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Sharia Law in the West

Reader comment on item: The Caliphate: Updates

Submitted by David Sternlight (United States), Dec 15, 2005 at 13:12

There is actually a well-established precedent for a limited use of Sharia law in the West for those who wish it. US courts, for example, often send disputes between orthodox Jews to religious courts for arbitration.

However there are safeguards:
1. The religous courts have the legal status of arbitrators.
2. As usual with arbitration both parties have to agree to it.
3. The findings of the religous court must be approved by the civil judge, to insure that they are consistent with US law. Thus no extreme verdicts by the religious court would be sustained, and the secular court appeals process remains available.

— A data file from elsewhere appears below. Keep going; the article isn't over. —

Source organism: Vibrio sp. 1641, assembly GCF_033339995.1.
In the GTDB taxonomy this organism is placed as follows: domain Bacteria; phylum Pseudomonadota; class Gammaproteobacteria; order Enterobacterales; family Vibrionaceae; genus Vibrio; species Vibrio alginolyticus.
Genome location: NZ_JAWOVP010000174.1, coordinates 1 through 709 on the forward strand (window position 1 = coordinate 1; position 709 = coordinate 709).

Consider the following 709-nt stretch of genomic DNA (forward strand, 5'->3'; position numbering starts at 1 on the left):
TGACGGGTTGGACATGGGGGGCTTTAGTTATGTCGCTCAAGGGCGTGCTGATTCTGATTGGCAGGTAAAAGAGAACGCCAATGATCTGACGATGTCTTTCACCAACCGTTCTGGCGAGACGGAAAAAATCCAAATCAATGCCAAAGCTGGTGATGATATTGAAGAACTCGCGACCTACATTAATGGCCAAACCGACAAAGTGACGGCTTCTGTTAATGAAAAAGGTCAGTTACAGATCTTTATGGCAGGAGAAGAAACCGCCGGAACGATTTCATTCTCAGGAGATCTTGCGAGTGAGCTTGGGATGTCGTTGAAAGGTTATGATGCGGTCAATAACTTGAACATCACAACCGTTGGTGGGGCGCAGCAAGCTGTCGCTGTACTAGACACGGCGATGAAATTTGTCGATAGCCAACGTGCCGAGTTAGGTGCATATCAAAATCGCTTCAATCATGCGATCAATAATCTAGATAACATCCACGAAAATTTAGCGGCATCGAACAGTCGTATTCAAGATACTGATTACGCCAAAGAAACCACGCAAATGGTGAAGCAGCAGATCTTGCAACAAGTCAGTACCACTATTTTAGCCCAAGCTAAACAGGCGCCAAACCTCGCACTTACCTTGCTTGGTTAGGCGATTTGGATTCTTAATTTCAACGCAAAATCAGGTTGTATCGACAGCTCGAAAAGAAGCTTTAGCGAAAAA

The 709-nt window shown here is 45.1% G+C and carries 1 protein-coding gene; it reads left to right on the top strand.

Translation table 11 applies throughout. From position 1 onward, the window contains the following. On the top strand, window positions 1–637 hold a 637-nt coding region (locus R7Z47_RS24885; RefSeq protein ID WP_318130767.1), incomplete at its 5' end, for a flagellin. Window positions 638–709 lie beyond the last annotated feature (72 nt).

4. Arbitration may be "binding" if the parties and the judge agree to it in advance. In that case, and given that the religious court verdict is acceptable to the civil judge as an arbitration outcome under US law, the civil courts will enforce it.

The above process is seen with respect to civil and property disputes between members of, for example, orthodox Jewish groups, which can be subject to civil arbitration. It is not used for criminal matters, not subject to arbitration. It is a "reasonable approach" in that it is fraught with safeguards, and does not apply if one or both parties is not willing to submit to such "arbitration".
Submitting....

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